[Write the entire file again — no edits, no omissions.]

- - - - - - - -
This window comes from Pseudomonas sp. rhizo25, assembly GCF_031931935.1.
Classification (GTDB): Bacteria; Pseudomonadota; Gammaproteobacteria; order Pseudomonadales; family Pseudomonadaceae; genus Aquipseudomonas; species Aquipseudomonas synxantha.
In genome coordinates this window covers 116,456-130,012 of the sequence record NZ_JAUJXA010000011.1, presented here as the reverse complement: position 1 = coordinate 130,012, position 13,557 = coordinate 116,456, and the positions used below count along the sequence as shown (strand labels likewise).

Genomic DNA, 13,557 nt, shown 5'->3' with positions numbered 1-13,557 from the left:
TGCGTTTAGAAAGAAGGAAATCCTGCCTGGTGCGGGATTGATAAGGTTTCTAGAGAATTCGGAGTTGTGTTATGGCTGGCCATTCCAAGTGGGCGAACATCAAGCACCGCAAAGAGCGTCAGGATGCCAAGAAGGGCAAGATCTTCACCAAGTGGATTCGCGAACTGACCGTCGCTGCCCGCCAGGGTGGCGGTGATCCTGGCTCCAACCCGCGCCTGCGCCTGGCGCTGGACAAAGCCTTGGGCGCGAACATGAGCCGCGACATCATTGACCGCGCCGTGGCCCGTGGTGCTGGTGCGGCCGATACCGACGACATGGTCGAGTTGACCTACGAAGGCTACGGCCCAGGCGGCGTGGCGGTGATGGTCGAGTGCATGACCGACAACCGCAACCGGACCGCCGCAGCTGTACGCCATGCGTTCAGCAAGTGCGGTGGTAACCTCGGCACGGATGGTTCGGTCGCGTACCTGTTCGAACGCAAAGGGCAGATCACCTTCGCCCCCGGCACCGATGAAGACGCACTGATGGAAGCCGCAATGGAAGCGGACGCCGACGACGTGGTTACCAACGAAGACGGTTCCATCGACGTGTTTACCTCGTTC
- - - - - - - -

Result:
This window comes from Pseudomonas sp. rhizo25, assembly GCF_031931935.1.
Classification (GTDB): Bacteria; Pseudomonadota; Gammaproteobacteria; order Pseudomonadales; family Pseudomonadaceae; genus Aquipseudomonas; species Aquipseudomonas synxantha.
In genome coordinates this window covers 116,456-130,012 of the sequence record NZ_JAUJXA010000011.1, presented here as the reverse complement: position 1 = coordinate 130,012, position 13,557 = coordinate 116,456, and the positions used below count along the sequence as shown (strand labels likewise).

Genomic DNA, 13,557 nt, shown 5'->3' with positions numbered 1-13,557 from the left:
TGCGTTTAGAAAGAAGGAAATCCTGCCTGGTGCGGGATTGATAAGGTTTCTAGAGAATTCGGAGTTGTGTTATGGCTGGCCATTCCAAGTGGGCGAACATCAAGCACCGCAAAGAGCGTCAGGATGCCAAGAAGGGCAAGATCTTCACCAAGTGGATTCGCGAACTGACCGTCGCTGCCCGCCAGGGTGGCGGTGATCCTGGCTCCAACCCGCGCCTGCGCCTGGCGCTGGACAAAGCCTTGGGCGCGAACATGAGCCGCGACATCATTGACCGCGCCGTGGCCCGTGGTGCTGGTGCGGCCGATACCGACGACATGGTCGAGTTGACCTACGAAGGCTACGGCCCAGGCGGCGTGGCGGTGATGGTCGAGTGCATGACCGACAACCGCAACCGGACCGCCGCAGCTGTACGCCATGCGTTCAGCAAGTGCGGTGGTAACCTCGGCACGGATGGTTCGGTCGCGTACCTGTTCGAACGCAAAGGGCAGATCACCTTCGCCCCCGGCACCGATGAAGACGCACTGATGGAAGCCGCAATGGAAGCGGACGCCGACGACGTGGTTACCAACGAAGACGGTTCCATCGACGTGTTTACCTCGTTC